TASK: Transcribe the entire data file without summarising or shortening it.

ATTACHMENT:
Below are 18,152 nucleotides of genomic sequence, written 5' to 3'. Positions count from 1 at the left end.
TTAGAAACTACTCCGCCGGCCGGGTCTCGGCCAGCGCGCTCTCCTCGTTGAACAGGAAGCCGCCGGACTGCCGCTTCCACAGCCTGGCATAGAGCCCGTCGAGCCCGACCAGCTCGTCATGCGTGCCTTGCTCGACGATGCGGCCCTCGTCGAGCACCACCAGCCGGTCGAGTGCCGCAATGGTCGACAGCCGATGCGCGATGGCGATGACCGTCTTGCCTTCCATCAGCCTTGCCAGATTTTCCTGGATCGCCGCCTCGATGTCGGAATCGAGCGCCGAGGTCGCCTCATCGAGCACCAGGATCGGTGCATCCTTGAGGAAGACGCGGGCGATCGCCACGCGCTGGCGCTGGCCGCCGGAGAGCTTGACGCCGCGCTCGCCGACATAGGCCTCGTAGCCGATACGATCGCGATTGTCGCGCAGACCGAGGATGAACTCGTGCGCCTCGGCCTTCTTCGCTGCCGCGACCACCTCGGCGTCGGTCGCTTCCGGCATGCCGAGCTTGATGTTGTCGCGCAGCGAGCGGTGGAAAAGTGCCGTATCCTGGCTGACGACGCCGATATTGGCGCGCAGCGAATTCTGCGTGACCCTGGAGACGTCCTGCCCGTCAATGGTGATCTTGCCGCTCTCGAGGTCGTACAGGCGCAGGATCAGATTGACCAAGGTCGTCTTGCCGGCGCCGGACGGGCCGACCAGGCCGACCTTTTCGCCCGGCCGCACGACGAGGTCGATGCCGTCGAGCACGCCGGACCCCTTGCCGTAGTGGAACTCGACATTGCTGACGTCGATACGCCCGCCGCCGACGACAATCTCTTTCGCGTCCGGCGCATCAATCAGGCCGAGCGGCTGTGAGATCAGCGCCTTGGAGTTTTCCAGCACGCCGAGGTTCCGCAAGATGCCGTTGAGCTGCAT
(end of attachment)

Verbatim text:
Below are 18,152 nucleotides of genomic sequence, written 5' to 3'. Positions count from 1 at the left end.
TTAGAAACTACTCCGCCGGCCGGGTCTCGGCCAGCGCGCTCTCCTCGTTGAACAGGAAGCCGCCGGACTGCCGCTTCCACAGCCTGGCATAGAGCCCGTCGAGCCCGACCAGCTCGTCATGCGTGCCTTGCTCGACGATGCGGCCCTCGTCGAGCACCACCAGCCGGTCGAGTGCCGCAATGGTCGACAGCCGATGCGCGATGGCGATGACCGTCTTGCCTTCCATCAGCCTTGCCAGATTTTCCTGGATCGCCGCCTCGATGTCGGAATCGAGCGCCGAGGTCGCCTCATCGAGCACCAGGATCGGTGCATCCTTGAGGAAGACGCGGGCGATCGCCACGCGCTGGCGCTGGCCGCCGGAGAGCTTGACGCCGCGCTCGCCGACATAGGCCTCGTAGCCGATACGATCGCGATTGTCGCGCAGACCGAGGATGAACTCGTGCGCCTCGGCCTTCTTCGCTGCCGCGACCACCTCGGCGTCGGTCGCTTCCGGCATGCCGAGCTTGATGTTGTCGCGCAGCGAGCGGTGGAAAAGTGCCGTATCCTGGCTGACGACGCCGATATTGGCGCGCAGCGAATTCTGCGTGACCCTGGAGACGTCCTGCCCGTCAATGGTGATCTTGCCGCTCTCGAGGTCGTACAGGCGCAGGATCAGATTGACCAAGGTCGTCTTGCCGGCGCCGGACGGGCCGACCAGGCCGACCTTTTCGCCCGGCCGCACGACGAGGTCGATGCCGTCGAGCACGCCGGACCCCTTGCCGTAGTGGAACTCGACATTGCTGACGTCGATACGCCCGCCGCCGACGACAATCTCTTTCGCGTCCGGCGCATCAATCAGGCCGAGCGGCTGTGAGATCAGCGCCTTGGAGTTTTCCAGCACGCCGAGGTTCCGCAAGATGCCGTTGAGCTGCAT